• I think the BEST option for someone who is looking to strengthen their application is to use the gap year by enrolling in a post-baccalaureate program with DIRECT LINKAGE into a medical school. Some of them are expensive and they don't guarantee acceptance into medical school- don't do those! Apply to programs that offer conditional acceptance upon successful completion of the program. The programs usually consist of science courses and MCAT prep. For more information on post-bac programs click here.

If you decide that being a doctor is for you, don't give up. Keep going and do whatever it takes. Don't waste time, it takes enough time to become a doctor already ;-). So do what is necessary now. Even if that means getting out of your comfort zone or spending a year in a post-bac program that will prepare you for med school. Trust me, the time will fly by and you'll be better for it.

This can be a sensitive topic. If you want to talk more about it. Leave a comment below or email us at We are always willing to answer your questions!

Ohemaa Mina

PS for info on how to survive pre-med refer to our post here.

Sunday, January 25, 2015

Losing One of Us

 On January 20 Stephen Pasceri walked into Brigham and Women's Hospital in Boston, Massachusetts and shot and killed cardiac surgeon Dr. Michael Davidson before turning the gun on himself. Pasceri's mother was a former patient of Davidson's and passed away last November.  Marguerite Joly, sister to the gunman told the Boston Herald "I think it comes down to the fact that my brother thought it was the doctor's fault that my mother died." It is believed that Pasceri believed a drug therapy given to his mother by Davidson was the cause of her fatality.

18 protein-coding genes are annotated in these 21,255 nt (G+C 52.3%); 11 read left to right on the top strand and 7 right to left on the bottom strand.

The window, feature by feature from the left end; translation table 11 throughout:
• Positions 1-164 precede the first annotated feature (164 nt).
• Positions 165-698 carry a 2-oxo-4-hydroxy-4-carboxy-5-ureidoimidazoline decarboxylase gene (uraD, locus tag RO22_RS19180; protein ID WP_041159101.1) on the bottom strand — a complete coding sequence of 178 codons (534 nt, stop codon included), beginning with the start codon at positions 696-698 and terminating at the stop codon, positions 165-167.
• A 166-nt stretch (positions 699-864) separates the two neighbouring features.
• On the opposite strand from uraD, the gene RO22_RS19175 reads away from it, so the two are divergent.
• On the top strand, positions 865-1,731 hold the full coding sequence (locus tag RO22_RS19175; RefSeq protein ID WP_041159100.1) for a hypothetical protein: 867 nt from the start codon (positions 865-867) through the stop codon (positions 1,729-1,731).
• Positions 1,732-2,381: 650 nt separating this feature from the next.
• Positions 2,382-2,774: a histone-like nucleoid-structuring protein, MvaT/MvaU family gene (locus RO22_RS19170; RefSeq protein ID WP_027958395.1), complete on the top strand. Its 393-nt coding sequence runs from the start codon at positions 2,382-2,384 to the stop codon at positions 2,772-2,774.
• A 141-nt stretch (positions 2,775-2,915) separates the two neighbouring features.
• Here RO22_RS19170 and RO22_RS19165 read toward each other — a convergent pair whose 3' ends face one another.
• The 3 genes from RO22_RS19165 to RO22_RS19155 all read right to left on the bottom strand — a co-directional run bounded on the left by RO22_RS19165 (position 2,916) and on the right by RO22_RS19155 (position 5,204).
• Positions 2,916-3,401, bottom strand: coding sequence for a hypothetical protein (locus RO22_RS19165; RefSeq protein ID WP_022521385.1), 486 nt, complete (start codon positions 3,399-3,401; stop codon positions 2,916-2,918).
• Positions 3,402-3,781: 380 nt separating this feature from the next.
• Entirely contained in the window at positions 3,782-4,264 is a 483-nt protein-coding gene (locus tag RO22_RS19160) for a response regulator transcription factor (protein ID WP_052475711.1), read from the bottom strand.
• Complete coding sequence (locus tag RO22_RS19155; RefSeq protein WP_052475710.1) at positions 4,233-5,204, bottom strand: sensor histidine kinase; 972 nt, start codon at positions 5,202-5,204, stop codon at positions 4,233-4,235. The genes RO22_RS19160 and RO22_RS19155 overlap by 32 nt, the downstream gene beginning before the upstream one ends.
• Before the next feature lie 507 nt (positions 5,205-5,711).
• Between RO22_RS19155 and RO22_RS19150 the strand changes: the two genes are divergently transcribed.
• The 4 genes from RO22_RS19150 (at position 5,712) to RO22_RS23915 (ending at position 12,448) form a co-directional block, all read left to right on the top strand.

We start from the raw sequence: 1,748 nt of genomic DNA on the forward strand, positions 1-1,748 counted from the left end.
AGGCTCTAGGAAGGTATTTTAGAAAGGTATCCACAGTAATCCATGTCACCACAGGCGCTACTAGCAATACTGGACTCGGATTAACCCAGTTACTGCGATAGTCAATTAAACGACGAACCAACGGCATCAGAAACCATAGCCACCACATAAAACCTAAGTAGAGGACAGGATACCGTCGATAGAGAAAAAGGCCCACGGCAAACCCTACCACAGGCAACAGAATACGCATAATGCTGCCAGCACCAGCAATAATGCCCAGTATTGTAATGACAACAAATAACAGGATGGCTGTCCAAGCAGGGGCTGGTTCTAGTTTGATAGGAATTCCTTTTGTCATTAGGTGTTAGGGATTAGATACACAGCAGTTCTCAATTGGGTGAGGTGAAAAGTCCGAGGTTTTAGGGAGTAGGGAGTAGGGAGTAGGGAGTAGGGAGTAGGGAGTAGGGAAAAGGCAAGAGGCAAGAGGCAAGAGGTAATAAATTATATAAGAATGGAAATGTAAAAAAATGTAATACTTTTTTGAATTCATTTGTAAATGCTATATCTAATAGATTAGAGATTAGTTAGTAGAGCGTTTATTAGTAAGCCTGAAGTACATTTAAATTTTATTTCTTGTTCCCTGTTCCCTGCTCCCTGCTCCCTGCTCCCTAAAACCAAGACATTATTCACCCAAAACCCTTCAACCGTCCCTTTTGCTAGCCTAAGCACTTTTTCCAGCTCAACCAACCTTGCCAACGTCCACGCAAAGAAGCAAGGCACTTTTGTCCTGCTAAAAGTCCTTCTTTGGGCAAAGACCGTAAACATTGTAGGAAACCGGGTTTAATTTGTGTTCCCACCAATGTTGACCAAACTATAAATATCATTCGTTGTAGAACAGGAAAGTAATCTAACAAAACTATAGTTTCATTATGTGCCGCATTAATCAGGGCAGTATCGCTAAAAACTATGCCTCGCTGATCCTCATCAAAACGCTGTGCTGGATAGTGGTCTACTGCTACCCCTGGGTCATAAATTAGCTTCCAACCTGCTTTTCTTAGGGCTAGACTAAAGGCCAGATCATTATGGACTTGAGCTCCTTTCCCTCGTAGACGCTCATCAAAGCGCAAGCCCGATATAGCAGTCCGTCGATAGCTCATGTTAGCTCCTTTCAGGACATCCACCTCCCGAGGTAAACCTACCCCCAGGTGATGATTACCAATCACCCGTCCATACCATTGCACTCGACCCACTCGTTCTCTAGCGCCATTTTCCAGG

The untimely death of Dr. Davidson brings to light the growing concern of personal safety for medical providers. Attacks by patients are truly a physician nightmare and last week's event is just one of a string of attacks against physicians in the past few years. For example, in 1999 a psychiatrist at Massachusetts General Hospital was stabbed by a patient during a therapy session before the patient was shot dead by a security guard.

Why are physicians suffering in the hands of those we have dedicated our lives to serving? I believe it comes down to perception. Point blank, many in the public think we are God. (We are far from it!). If things go wrong or not as anticipated the assumption is the doctor made a mistake. However often times the person being treated is either very sick or has a condition not amenable to treatment. Unfortunately you cannot save everyone, in spite of your best efforts.  I like to think that God uses physicians to carry out His work here on Earth and ultimately what happens to patients is His decision.  Yes, there are times when malpractice is the cause of unnecessary fatality or increased morbidity, but I don't think that warrants the death of the person who made the mistake.